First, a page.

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Monday, 25 November, 2002, 21:07 GMT
Hostages sue Moscow for millions
Tributes near the siege theatre in southern Moscow
Official compensation amounts to a fraction of the claim
Three of the 670 or so survivors of the Moscow theatre siege last month are suing the city's administration for $2.5m in damages.

Alexandra Ryabtsev, 19, and her father Alexander have taken the action along with the father of one of the hostages killed.

Compensation per hostage
On offer: $1,570
Claimed: $1 m
The three-day siege was ended on 26 October when special forces stormed the building, killing the Chechen hostage-takers inside but also taking the lives of about 129 hostages, who were poisoned to death by knock-out gas.

A lawyer for the Ryabtsevs and Pyotr Sidorenko, who lost his son Yuri, told Russian media that they were suing the Moscow City Government under a Russian federal law on compensation for victims of terrorist attacks.

The Law on Fighting Terrorism stipulates that the Russian region in which a terrorist attack occurs must pay for moral and material damage, lawyer Igor Trunov said after filing the suit with Moscow's Tverskoy district court.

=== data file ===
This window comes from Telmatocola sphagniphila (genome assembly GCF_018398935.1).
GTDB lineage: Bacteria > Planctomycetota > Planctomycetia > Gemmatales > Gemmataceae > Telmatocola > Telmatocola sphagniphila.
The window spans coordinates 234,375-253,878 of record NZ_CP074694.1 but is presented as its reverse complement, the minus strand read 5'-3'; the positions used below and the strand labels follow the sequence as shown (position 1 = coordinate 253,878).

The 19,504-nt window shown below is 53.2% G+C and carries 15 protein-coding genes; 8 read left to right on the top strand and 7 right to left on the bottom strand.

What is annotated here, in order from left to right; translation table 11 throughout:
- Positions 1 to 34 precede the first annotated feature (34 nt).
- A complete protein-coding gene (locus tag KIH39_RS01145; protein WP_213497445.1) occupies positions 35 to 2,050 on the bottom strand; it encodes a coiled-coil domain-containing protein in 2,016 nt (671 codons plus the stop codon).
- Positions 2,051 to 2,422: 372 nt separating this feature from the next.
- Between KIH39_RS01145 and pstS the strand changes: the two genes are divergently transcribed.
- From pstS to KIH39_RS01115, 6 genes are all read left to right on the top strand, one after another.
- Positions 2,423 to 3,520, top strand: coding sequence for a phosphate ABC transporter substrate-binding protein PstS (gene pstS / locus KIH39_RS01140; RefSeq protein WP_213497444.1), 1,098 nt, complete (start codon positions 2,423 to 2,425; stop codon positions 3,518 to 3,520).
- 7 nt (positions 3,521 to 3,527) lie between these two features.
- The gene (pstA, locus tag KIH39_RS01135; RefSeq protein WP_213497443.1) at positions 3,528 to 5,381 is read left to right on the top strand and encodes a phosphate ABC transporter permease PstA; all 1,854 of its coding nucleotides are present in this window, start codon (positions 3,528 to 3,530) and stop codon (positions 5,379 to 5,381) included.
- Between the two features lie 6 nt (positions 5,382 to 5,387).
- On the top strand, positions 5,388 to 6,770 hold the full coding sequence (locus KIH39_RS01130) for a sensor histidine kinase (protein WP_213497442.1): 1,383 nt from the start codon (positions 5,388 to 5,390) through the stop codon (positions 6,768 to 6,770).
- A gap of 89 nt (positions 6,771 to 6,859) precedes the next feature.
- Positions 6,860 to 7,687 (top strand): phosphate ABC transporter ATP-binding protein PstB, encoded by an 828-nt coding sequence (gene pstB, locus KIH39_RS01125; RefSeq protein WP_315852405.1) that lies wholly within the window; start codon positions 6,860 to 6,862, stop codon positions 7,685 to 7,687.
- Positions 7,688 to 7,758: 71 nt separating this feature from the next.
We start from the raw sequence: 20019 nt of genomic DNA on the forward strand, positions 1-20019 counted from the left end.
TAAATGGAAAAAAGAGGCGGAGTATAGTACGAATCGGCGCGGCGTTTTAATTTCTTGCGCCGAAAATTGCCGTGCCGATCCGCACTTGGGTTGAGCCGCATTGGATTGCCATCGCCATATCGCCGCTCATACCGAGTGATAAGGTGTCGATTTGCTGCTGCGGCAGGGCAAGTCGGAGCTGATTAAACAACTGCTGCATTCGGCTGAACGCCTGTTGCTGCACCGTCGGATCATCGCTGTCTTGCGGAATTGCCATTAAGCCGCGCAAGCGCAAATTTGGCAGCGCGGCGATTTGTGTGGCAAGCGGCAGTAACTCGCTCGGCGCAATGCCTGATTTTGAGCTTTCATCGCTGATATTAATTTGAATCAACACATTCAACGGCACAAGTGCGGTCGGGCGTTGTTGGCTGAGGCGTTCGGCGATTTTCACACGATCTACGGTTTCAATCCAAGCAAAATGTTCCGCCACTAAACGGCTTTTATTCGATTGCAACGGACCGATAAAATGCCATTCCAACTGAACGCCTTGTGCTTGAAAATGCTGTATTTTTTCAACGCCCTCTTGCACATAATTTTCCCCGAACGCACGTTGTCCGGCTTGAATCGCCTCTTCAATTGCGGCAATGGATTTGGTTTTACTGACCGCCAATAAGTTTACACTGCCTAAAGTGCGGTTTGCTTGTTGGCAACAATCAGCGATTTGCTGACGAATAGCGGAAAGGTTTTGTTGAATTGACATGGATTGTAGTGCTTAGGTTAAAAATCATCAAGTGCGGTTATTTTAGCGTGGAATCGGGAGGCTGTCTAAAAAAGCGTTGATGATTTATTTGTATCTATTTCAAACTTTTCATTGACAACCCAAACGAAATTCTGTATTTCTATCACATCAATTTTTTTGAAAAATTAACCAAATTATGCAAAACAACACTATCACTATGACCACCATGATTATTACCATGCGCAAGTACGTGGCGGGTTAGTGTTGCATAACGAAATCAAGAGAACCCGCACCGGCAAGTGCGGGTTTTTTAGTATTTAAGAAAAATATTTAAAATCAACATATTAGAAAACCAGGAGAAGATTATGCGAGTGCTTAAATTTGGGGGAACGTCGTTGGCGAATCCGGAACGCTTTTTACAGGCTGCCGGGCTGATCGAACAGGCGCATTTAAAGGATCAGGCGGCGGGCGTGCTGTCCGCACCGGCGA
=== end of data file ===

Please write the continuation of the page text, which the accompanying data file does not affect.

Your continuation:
The court is scheduled to hold a single hearing for all three on 3 December.

'Precedent exists'

Alexandra Ryabtsev, who was seriously injured during the siege, and her father are each suing for $1m.

Mr Sidorenko, a pensioner, is claiming $500,000 on the grounds that his family lost their breadwinner.

Hostage is tended outside the theatre
Heavily armed Chechens were able to penetrate Russia's capital city
Mr Trunov said that the city administration had the legal right to claim damages against the hostage-takers themselves but all 41 Chechens directly involved were killed in the siege.

He noted that foreign nationals involved in the siege who also sought compensation should by law make their claim to the federal Russian Government.

The Moscow administration earlier agreed to pay 50,000 roubles (about $1,570) in compensation to each former hostage and R100,000 ($3,140) to relatives of those killed.

Mr Trunov defended the size of his clients' claim on the basis of "judicial practice precedent". He said that compensation of $1m had been paid out in an earlier case in Russia but no details were reported.


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10 Nov 02 | Europe
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